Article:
College students sometimes decide to audit classes rather than take them as registered students. Auditing means they can sit in on the classes and listen to the lectures without the obligation to do any of the work or use the textbooks. One tendency of half-hearted Christians is to audit the Christian life. They might attend church or Bible study, but they do not put those lessons to use in their daily lives. They might profess to follow Christ and even go through the motions of obedience, but they do not really know God or live in His power.

When we go through the fire of trials, we are stripped of the opportunity to rely solely on ourselves. We cannot be selfsufficient because there is nothing we can do; we must rely on God. Of course there are many sub-purposes of trials and many reasons we go through hard times, but one thing is for sure: God will always be with us and will use our trials to draw us closer to Him and help us know Him better.


Paul’s priority is to know Him. With that priority comes power—a resurrected life that overcomes sin and lives victoriously. With that power comes pain shared in Christ’s sufferings. How does Paul deal with the pain? By gaining a new perspective—the perspective of knowing Christ. “Brothers and sisters, I do not consider myself yet to have taken hold of it. But one thing I do: Forgetting what is behind and straining toward what is ahead, I press on toward the goal to win the prize for which God has called me heavenward in Christ Jesus” (Phil 3:13–14).

Paul acknowledges that he cannot change the past, and he admits that he does not have it all figured out, but he will persevere toward that for which he has been called. He has a perspective that not all believers have. He says: “Join together in following my example, brothers and sisters, and just as you have us as a model, keep your eyes on those who live as we do. For, as I have often told you before and now tell you again even with tears, many live as enemies of the cross of Christ. Their destiny is destruction, their god is their stomach, and their glory is in their shame. Their mind is set on earthly things. But our citizenship is in heaven” (vv. 17–20). That is what keeps us going: We belong in heaven. This is a different perspective from that of the world around us, where the here and now is so important. The key to living victoriously on earth is to develop the mind-set of heaven. Paul does not tell us to ignore the fact that we live in the world, to shirk our responsibilities, to walk around with our heads in the clouds, but rather tells us to live our lives in light of eternity, with the assurance of the promise of heaven. This world is not our home.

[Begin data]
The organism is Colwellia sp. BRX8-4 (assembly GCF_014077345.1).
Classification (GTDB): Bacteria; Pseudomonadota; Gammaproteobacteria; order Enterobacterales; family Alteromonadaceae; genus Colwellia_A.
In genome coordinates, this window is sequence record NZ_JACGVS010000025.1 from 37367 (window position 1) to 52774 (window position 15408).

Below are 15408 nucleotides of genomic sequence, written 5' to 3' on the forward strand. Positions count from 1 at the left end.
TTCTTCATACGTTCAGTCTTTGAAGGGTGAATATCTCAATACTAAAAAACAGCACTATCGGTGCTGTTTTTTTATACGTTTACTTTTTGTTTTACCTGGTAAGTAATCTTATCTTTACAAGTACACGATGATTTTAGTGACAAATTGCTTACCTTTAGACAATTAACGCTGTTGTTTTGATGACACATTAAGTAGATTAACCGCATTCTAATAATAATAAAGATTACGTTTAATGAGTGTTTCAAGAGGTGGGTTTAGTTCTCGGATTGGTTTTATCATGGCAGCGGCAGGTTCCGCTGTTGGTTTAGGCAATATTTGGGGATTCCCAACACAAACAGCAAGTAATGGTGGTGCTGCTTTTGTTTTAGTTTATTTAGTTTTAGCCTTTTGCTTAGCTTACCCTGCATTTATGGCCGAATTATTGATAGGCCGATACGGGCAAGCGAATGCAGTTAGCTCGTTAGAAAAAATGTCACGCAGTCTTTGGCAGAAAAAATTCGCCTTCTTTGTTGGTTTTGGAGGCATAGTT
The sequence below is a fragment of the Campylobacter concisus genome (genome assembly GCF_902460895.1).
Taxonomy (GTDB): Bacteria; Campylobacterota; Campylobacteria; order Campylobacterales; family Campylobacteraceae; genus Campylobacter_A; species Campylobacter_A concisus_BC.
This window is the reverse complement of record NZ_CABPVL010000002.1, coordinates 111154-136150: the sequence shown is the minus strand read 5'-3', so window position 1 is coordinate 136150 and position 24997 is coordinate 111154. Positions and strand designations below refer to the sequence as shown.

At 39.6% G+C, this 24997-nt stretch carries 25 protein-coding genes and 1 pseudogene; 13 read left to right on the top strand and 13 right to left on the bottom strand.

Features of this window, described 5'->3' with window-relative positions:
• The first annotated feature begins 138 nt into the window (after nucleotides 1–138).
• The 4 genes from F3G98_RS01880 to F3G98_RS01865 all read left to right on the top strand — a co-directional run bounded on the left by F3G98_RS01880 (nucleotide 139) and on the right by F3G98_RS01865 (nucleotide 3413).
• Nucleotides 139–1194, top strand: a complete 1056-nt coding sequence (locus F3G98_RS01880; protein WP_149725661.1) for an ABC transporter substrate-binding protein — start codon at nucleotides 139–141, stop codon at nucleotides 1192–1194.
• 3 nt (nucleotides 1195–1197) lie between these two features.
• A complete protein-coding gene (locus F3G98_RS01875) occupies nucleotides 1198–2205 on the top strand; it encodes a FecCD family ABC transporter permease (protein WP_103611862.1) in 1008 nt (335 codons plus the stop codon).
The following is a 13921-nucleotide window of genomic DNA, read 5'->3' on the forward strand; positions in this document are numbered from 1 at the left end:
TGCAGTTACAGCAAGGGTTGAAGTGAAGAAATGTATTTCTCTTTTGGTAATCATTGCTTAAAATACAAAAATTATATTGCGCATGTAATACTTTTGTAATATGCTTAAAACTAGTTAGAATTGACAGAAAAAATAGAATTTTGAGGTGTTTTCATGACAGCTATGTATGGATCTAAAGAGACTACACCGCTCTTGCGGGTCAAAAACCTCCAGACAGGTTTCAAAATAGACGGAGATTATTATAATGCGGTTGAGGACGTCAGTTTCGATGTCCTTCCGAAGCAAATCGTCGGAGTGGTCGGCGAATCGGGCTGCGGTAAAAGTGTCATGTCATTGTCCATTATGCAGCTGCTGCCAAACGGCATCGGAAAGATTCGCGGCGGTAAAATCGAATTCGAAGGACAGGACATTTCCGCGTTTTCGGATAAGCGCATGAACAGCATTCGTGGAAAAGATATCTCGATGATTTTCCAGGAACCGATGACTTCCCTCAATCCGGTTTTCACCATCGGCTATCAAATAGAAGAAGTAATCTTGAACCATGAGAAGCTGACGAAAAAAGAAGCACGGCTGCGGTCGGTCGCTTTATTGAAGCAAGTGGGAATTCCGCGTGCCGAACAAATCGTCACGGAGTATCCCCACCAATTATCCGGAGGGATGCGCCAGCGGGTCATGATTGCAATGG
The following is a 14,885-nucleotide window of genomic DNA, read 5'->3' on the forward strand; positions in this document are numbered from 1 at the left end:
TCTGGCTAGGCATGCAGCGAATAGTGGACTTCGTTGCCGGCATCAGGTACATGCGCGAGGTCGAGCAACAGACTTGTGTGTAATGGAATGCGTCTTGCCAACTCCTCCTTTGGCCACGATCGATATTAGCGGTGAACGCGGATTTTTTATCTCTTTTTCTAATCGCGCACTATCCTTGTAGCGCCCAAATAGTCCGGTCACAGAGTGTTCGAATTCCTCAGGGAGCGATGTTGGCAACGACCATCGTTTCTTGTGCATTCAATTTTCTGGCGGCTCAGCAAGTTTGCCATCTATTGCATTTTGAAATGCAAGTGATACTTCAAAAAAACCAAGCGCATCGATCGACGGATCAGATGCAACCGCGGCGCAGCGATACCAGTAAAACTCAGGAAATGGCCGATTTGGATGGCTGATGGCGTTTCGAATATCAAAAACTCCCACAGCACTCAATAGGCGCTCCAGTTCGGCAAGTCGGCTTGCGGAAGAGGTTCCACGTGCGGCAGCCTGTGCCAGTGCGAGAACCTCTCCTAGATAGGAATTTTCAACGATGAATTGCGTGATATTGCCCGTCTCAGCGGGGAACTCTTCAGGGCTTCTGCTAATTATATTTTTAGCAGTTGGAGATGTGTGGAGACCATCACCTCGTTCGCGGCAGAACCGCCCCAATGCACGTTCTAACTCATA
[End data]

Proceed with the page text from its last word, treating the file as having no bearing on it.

It will get foggy on this Christian walk. You will wonder how you will make it. But God tells us that if we pursue Him, Jesus Christ will give us a glimpse of heaven that will keep our eyes focused on the goal. We can persevere in His strength, so that we might “know Him, and the power of His resurrection and the fellowship of His sufferings” (Phil 3:10–11).

Let’s pray!

S. Joseph Kidder, DMin, is professor of Christian Ministry at the Seventh-day Adventist Theological Seminary, Andrews University, Berrien Springs, MI, United States.

Joseph Kidder, DMin, is professor of Christian ministry and discipleship at the Seventh-day Adventist Theological Seminary in Berrien Springs, MI, USA.